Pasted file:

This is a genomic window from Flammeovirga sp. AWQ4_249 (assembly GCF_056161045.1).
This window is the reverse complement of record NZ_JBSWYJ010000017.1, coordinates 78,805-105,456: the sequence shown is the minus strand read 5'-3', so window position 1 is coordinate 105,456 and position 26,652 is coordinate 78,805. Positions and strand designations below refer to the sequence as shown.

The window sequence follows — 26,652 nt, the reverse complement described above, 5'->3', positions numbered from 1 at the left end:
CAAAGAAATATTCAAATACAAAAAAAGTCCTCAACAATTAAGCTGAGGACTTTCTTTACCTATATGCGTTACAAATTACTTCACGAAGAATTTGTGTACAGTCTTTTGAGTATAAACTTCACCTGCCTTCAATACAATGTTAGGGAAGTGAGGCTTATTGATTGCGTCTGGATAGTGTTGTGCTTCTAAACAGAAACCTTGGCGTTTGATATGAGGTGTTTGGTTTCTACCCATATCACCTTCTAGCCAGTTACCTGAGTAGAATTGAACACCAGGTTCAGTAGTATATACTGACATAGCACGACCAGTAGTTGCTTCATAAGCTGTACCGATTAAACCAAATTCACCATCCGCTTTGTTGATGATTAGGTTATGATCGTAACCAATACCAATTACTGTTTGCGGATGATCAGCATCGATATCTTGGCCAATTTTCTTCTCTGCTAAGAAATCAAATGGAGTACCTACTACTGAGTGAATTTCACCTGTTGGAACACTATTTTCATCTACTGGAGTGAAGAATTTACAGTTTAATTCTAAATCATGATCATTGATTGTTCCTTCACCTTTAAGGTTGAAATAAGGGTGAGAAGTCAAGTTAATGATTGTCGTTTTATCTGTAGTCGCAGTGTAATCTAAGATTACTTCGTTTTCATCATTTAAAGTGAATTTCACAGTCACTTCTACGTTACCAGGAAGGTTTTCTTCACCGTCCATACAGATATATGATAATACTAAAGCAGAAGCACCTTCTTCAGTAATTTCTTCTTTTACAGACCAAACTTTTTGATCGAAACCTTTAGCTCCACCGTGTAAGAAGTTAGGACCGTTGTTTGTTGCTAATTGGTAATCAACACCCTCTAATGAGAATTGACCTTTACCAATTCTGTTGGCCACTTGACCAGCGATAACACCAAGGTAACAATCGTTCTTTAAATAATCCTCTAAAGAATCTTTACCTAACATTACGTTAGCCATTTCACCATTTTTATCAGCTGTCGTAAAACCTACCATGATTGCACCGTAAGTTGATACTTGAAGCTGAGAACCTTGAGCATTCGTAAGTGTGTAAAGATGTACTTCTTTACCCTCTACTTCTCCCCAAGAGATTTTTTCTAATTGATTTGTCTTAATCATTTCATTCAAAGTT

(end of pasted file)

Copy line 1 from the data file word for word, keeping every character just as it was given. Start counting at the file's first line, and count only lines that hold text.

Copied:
This is a genomic window from Flammeovirga sp. AWQ4_249 (assembly GCF_056161045.1).